FIGS. 5A to 5D are cross-sectional diagrams illustrating fabrication steps of the photoelectric conversion device according to the invention.

FIG. 6 is a simplified conceptual diagram showing an apparatus used in the fabrication of the photoelectric conversion device according to the invention.

FIGS. 7 to 11 are graphs showing the operation of the photoelectric conversion device according to the invention.

DESCRIPTION OF THE PREFERRED EMBODIMENTS

For better understanding of the invention, conventional technology is first described in conjunction with FIGS. 1 and 2. A TFT type of conventional photoelectric conversion device includes a glass substrate 31 which is transparent, a light source (not shown) joined to the reverse surface of the glass substrate 31, a light shield layer 32, made of conductive material, which is provided on the glass substrate 31, an insulating layer 33 provided over the structure of the glass substrate 31 and the light shield layer 32, a photoelectric conversion layer 34 provided on the insulating layer 33, a relatively low resistance layer 35 provided on the photoelectric conversion layer 34 and electrodes 36 provided on the low resistance layer 35. The gate and drain electrodes of the transistor are short-circuited to each other to keep stable the potential between the gate and source.

In operation, light projected toward copy surface 37 of a paper passes through the glass substrate 31 and the insulation layer 33, and is reflected from the copy surface 37 to the upper surface of the photoelectric conversion layer 33. In response to the light received by the photoelectric conversion layer 33, a corresponding electric signal is generated. When the light is projected toward the paper, part of the light going toward the reverse surface of the photoelectric conversion layer 34 is shaded by the light shield layer 32.

According to the above described conventional photoelectric conversion device, no parasitic capacitance exists between the gate and drain, however, some parasitic capacitance exists between the gate and source; and therefore, the "γ-value" is reduced and quick response has not been realized by the technique yet.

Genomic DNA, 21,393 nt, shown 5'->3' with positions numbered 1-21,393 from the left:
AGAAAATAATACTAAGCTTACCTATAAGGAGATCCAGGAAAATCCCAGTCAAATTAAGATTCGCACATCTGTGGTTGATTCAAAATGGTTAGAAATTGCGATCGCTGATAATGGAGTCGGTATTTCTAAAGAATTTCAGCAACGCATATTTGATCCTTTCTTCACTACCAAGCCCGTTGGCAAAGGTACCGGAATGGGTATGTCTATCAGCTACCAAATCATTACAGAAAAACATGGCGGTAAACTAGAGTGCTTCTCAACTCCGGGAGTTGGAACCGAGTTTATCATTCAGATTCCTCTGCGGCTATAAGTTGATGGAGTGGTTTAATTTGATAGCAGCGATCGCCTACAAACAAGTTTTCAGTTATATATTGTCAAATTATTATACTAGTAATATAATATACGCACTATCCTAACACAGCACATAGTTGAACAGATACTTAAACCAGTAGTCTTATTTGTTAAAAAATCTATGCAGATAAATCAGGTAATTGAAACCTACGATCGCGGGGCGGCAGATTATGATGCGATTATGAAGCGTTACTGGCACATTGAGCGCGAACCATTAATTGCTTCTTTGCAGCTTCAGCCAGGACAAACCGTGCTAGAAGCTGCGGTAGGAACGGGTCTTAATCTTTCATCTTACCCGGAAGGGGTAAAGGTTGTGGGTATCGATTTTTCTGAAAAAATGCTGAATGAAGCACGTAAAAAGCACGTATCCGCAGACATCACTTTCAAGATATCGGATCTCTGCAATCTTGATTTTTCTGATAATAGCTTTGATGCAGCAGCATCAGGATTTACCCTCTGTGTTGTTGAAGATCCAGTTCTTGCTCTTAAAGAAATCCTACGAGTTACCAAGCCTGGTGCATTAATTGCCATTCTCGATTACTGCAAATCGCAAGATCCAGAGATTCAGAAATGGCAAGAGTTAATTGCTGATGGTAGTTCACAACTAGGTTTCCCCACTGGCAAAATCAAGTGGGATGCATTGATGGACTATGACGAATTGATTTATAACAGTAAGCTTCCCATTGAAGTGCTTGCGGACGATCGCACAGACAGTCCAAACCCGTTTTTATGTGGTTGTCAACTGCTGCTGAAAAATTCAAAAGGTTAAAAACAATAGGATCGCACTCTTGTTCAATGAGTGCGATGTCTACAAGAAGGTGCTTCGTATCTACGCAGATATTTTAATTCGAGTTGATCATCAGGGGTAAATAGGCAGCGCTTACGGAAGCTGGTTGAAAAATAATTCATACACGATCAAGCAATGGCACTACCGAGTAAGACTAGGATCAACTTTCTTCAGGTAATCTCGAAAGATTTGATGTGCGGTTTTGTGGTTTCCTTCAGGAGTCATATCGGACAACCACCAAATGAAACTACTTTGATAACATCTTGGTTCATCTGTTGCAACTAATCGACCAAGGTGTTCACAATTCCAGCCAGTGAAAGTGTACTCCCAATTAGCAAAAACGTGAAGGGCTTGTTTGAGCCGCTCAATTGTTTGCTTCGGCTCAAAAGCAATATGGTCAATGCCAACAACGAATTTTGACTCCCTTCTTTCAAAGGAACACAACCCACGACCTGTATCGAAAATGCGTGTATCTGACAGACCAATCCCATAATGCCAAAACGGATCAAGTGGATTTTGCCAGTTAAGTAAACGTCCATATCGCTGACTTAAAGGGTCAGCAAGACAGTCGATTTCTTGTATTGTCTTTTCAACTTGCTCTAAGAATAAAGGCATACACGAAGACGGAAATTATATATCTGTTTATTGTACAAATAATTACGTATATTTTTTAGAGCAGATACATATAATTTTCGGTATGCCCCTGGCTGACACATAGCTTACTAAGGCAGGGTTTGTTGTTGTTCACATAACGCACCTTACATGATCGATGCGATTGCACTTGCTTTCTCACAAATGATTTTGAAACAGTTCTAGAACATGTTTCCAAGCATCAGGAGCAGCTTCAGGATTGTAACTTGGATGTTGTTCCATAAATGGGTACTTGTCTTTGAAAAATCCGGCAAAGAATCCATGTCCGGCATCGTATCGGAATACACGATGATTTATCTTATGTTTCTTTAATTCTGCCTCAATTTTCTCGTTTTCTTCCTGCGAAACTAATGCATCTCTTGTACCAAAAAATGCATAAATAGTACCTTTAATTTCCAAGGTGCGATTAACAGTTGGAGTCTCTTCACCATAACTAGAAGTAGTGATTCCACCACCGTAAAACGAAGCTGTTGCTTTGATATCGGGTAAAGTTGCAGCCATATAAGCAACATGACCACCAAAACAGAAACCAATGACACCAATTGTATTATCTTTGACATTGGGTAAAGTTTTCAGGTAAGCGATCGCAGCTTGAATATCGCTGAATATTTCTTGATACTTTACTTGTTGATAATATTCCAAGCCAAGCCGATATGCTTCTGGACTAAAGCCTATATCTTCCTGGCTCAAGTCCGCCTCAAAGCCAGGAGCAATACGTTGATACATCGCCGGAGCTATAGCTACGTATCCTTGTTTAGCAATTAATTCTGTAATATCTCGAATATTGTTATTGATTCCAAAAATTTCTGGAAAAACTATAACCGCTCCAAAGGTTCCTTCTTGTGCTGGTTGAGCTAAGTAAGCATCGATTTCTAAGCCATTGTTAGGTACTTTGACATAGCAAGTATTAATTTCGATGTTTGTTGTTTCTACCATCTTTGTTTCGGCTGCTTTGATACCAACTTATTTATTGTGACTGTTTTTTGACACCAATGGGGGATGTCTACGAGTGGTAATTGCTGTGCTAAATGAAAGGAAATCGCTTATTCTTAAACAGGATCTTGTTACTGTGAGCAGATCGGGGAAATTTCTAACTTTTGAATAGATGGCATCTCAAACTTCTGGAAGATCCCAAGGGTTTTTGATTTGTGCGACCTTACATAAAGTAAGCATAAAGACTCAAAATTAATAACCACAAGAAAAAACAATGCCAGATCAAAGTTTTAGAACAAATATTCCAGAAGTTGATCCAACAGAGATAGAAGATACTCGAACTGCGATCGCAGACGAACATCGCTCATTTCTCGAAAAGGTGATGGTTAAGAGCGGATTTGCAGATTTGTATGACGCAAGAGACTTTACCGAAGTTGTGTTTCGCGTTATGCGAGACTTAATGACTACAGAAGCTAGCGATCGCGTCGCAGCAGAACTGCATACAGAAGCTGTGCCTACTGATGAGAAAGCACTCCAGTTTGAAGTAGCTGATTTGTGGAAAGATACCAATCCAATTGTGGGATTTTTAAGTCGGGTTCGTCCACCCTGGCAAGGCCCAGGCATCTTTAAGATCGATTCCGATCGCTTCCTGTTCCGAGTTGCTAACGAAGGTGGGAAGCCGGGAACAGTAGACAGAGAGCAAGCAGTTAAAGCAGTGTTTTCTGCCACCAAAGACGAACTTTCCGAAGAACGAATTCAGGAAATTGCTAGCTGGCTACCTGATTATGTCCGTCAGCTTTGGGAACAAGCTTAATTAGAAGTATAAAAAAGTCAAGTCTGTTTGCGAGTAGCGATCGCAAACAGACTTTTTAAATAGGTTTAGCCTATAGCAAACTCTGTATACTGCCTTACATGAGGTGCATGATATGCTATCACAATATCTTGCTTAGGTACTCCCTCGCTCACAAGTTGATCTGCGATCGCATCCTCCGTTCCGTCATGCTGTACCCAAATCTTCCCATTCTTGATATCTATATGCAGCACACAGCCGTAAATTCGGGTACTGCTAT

FIGS. 3 and 4 show a photoelectric conversion device 109 according to a first preferred embodiment of the invention, which includes a glass substrate 101 which is transparent, a light shield layer 102, made of polypyrrole, provided on the glass substrate 101, an insulation layer 103 provided over the light shield layer and glass substrate 102 and 101, a photoelectric conversion layer 104 provided on the insulation layer 103, a relatively low resistance layer 105 provided on the photoelectric layer 104, and electrodes 106 provided on the low resistance layer 105. The photoelectric conversion layer 104 and the electrodes 106 are ohmically-connected to each other.

In fabrication, 2% dodecile benzenesulfonic acid methanol solution is coated on the glass substrate 101 by a spinner. Glass substrates 164 with dodecile benzenesulfonic acid methanol are put on susceptors 163 enclosed in a vacuum chamber 162, as shown in FIG. 6. The evacuated chamber 162 is vacuumed by an exhaust valve 166 to 100 mTorr, then a supply valve is opened to evaporate pyrrole solution stored in a evaporation source 161. At this time, the vacuum chamber 162 is controlled to be at room-temperature and at 100 mTorr by the exhaust valve 166. The thickness of the polypyrrole layer varies in proportion to evaporation time. The deposition time is 10 to 20 A/sec, and the polypyrrole layer is made to have a thickness of 5000 A.

Next, reaction products and reaction secondary products produced on the polypyrrole layer are cleaned out by methanol solution, then a photolithographic process is carried out, and then, the polypyrrole layer is patterned by a dry-etching process to make the light shield layer 102, as shown in FIG. 5A. The etching process is carried out with 40 SCCM of oxygen gas flowing at 200 mTorr of gas pressure, 5.70 milliwatts per square centimeter of discharge output for 15 minutes. As described above, the light shield layer 102 can be mass-produced easily as compared to plasma CVD and sputtering processing.